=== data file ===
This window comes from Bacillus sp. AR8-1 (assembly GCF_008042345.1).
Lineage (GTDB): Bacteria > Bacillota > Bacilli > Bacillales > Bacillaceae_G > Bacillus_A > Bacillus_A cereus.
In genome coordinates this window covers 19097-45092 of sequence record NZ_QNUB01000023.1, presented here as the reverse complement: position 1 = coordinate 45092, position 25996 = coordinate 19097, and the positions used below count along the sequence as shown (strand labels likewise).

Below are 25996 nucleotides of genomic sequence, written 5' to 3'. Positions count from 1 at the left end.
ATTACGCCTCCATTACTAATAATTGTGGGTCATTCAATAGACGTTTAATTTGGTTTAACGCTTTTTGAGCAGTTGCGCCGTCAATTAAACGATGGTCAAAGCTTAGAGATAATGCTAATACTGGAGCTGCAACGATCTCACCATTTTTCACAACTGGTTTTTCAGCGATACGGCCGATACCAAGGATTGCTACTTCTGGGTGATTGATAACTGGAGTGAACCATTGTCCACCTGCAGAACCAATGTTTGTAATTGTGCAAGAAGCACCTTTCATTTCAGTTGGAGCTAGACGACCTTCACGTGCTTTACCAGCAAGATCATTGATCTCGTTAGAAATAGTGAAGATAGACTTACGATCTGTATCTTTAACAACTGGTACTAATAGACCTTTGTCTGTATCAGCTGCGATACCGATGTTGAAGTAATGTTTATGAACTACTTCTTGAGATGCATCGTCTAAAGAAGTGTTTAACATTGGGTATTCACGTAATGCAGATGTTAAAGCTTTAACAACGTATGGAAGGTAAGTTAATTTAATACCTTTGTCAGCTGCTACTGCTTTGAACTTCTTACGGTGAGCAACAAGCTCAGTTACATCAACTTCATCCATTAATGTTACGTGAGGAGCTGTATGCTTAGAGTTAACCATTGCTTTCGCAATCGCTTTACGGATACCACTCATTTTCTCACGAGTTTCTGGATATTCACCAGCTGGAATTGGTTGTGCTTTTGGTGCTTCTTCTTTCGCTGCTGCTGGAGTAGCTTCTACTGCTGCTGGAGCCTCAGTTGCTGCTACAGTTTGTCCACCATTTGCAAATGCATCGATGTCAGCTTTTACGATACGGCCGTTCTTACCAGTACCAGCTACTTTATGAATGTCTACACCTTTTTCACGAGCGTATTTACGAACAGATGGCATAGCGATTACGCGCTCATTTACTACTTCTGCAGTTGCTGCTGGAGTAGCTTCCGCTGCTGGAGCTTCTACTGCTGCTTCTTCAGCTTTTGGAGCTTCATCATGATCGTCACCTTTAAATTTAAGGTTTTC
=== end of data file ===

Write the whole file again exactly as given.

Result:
This window comes from Bacillus sp. AR8-1 (assembly GCF_008042345.1).
Lineage (GTDB): Bacteria > Bacillota > Bacilli > Bacillales > Bacillaceae_G > Bacillus_A > Bacillus_A cereus.
In genome coordinates this window covers 19097-45092 of sequence record NZ_QNUB01000023.1, presented here as the reverse complement: position 1 = coordinate 45092, position 25996 = coordinate 19097, and the positions used below count along the sequence as shown (strand labels likewise).

Below are 25996 nucleotides of genomic sequence, written 5' to 3'. Positions count from 1 at the left end.
ATTACGCCTCCATTACTAATAATTGTGGGTCATTCAATAGACGTTTAATTTGGTTTAACGCTTTTTGAGCAGTTGCGCCGTCAATTAAACGATGGTCAAAGCTTAGAGATAATGCTAATACTGGAGCTGCAACGATCTCACCATTTTTCACAACTGGTTTTTCAGCGATACGGCCGATACCAAGGATTGCTACTTCTGGGTGATTGATAACTGGAGTGAACCATTGTCCACCTGCAGAACCAATGTTTGTAATTGTGCAAGAAGCACCTTTCATTTCAGTTGGAGCTAGACGACCTTCACGTGCTTTACCAGCAAGATCATTGATCTCGTTAGAAATAGTGAAGATAGACTTACGATCTGTATCTTTAACAACTGGTACTAATAGACCTTTGTCTGTATCAGCTGCGATACCGATGTTGAAGTAATGTTTATGAACTACTTCTTGAGATGCATCGTCTAAAGAAGTGTTTAACATTGGGTATTCACGTAATGCAGATGTTAAAGCTTTAACAACGTATGGAAGGTAAGTTAATTTAATACCTTTGTCAGCTGCTACTGCTTTGAACTTCTTACGGTGAGCAACAAGCTCAGTTACATCAACTTCATCCATTAATGTTACGTGAGGAGCTGTATGCTTAGAGTTAACCATTGCTTTCGCAATCGCTTTACGGATACCACTCATTTTCTCACGAGTTTCTGGATATTCACCAGCTGGAATTGGTTGTGCTTTTGGTGCTTCTTCTTTCGCTGCTGCTGGAGTAGCTTCTACTGCTGCTGGAGCCTCAGTTGCTGCTACAGTTTGTCCACCATTTGCAAATGCATCGATGTCAGCTTTTACGATACGGCCGTTCTTACCAGTACCAGCTACTTTATGAATGTCTACACCTTTTTCACGAGCGTATTTACGAACAGATGGCATAGCGATTACGCGCTCATTTACTACTTCTGCAGTTGCTGCTGGAGTAGCTTCCGCTGCTGGAGCTTCTACTGCTGCTTCTTCAGCTTTTGGAGCTTCATCATGATCGTCACCTTTAAATTTAAGGTTTTC